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The Bemidji daily pioneer. [volume] (Bemidji, Minn.) 1904-1971, October 14, 1922, Image 1

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Persistent link: https://chroniclingamerica.loc.gov/lccn/sn86063381/1922-10-14/ed-1/seq-1/

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Turkish Situation Blamed
By Babson for Bad Break
in Stock Market
Fact that Business is Below
Normal Saved Situation,
Statistician Says
Wellesley "Hills, Mass., Oc
Readers should not be surprised ac
cording to Roger W- Babson, because
of the recent action of the stock mar
ket. When interviewed in Wellesly
Hills regarding the matter, Mr. Bab-,
son today said the seriousness of the
European situation is greater than
most people realize.
"It is really surprising that the
stock market held up so well in tihe
past two weeks. Of course the
break was due to the gravity of the
Turkish- situation which was under
stood only by the big- bankers in
New York. Th real f^cts are that
France is today in quite similar po
sition as that held by Germany in
1914. -1
has somewha been hidden.: Th
change has come:
P^f^ f^( ^T4ff^^ *^f-*#^Ci4.\^^^
The nonMf if th* oab
within 100 milsa MJi
nas the largest circulation in
Northern Minnesota.
sia. _.
ruptcy. France is compromising
"*Tagland^iT5-i.h(S: tftty (eotWtry who has
told us that she wil pay her debts
with interest-
"England's policy with Germany
has been in opposition to that of
France. England has wanted to get
for Fiance as much out of Germany
as posible without killing the goose
that laid the golden eggs- France
was for killing the goose, but still
for demanding the eggs- England
was Europe's big brother and upon
her the financial world has relied.
"Today England is faced with fight
ing Europe because she stands prac
tically alone- The new government
of Greece is not with her- Germany
alone, in case ofwar is hex only pos
sible ally. Th Germany .of-today
is not on friendly terms with the
Turkey of today*- Shouldv however,
Germany go in with England^, tJiere
would have, to be ah, entirely newj in
terpretation placed
on many Euro-
pean relationships and th^probfems
of those3
relationships, i- There is the:
matter of reparations for instance
All internationalfinances wonld.be
upset. i.3? -^v-^v:
"Yes, England stands practically
alone. Italy will back Turkey/ Rus
de the direction of Mis Mary Dep
This was followed by an interest-
Thereat *^j2rZ
A few
weeks ago England was in the saddle.
She did the taiking and France did
the worrying- England is now in a
hble. France deliberately put her
"England alone of all European na
tions has stood for law and order
She alone has stood for the pay
ments of debts, and the fulfillment of
obligations. Germany and- Austriaj
will be ma de to provide those child
ren who cannot purchase them for
A social, hour and the serving
of refreshments followed.
itIIM Up u-liavo is-- WVdW JcaiB, icctyvo wwj
Italy is on the verge of bank^" (j a
sia will back Turkey And, of course
France will back Turkey./"Hence it
must be kept clear that the real issue
is not between Great Britain and
Turkey, but between Great Britain:
and France. France has beeh
ing Turkey. England has-been
backing Greece- Turkey and Greece
however, have been but pawns on a
"When the iast war was on, Rus
sia was promised Constantinople.
Russia withdrew. Then, it was deto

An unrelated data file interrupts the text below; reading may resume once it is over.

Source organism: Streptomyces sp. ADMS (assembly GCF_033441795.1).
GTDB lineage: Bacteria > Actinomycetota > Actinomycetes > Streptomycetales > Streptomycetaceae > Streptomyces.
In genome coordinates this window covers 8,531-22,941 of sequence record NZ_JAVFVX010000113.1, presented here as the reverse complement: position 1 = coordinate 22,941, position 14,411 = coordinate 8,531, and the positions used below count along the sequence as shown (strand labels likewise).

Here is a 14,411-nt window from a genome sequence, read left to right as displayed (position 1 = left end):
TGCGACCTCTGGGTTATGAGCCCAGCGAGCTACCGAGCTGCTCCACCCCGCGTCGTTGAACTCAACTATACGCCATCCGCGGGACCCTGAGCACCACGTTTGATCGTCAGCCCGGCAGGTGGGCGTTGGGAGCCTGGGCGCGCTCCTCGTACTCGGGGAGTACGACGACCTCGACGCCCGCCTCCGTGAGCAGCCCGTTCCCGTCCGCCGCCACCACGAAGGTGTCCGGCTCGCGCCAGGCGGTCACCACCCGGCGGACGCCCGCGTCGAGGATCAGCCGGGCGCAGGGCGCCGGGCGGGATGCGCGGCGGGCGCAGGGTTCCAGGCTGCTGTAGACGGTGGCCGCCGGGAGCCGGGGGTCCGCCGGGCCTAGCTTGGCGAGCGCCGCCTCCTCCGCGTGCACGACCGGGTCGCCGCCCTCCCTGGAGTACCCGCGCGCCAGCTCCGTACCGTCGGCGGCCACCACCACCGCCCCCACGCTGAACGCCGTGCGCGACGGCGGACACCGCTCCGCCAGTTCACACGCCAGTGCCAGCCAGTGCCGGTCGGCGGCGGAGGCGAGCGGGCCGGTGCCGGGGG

cided to keep Constantinople free,
out of the power of either France
on England. England slowly got a
bit of the upper hand. This hurt
the pride of. France, who patiently
(Continued on Page 6)
Fred S. Clark of Warren is expec
ted to arive I Bemidji soli with a
carload of fihe plife-bred Duroc Jer
sey sows which /he na exchanged
for cord wood',/fe^nce posts and pota
toes. Th 'exchange was made
through the larfd clearing department
of the Farm.bureau'office under the
direction of Assistant County Agent
Edson Washburn.'
Mr. Clark attended the Northern
Minnesota fair this fall and exhibi
ted a fine string of Hereford catHe
and Duroc Jersey hogs. has been
very active in pig club work and in
developing the hog industry in this
section of the state.
The farm bureau is in a position
to exchange various kinds of wood the early rounds
for flour, and feed, and it is suggest-
thev desire to dispose of in this man
ed that those who have articles which a desire to land one of his nay-maK-
ner communicate with the farm bu- the factor which made the bout all
reau office at once. Th method of the wore interesting, because there
barter is sure to prove popular in wns always a chance that, although
this section this fall and winter, ac- I out-fought and out-boxed, Miske
cording to present indications. ^Continued on Page 6)
A very profitable *nit interesting. jy^w^J^ rfr N.tirti.l
session i me i'aren^ieacner asso- thiWn*p r na|jRmai
ciation took place Jmuay evening iu
the gymnasium the Teachers 0al-
lege, it being oa Of the largest
attended meetings in the history of
ihe organization.
Mr* G- W Campbell, president,
presided and after the reading of the
minutes, the program opened with
an entertaining grouep i folk dans
es by the fourth and fifth grades oratory of arguments of the cam-
!.-.__ I. i^__ pjjjjp^-^gj
ffe congressional elec-
ing talk on "Thrift" by W. L- Brooks of the Republican National Com-
and an open discussion. I was de mittee, declared today in sizing up
cided to follow the plan started last
year, the children bringing their sav
ings each week, the parents designat
ing on an envelope the bank which
they prefer having the savings de
posited in and these being placed
to the credit of the child
Miss Telulah Robinson reported
on the milk which was decided at the
last meeting as necessary for about
15 undernourished children in attend
ance at the school, and it is being
looked after by the committee.
I was also brought' before the
meeting that a number of the boys
in attendance at the college school
were planning to join the beginner's
band and arrangements will be made
when Mr Deputy ad Mr. Riggs re
turn, so that they can be excused for
the Saturday rehearsals.
It was found also that a number
of the children.were beingideprived
of the benef jcial exercises h\ the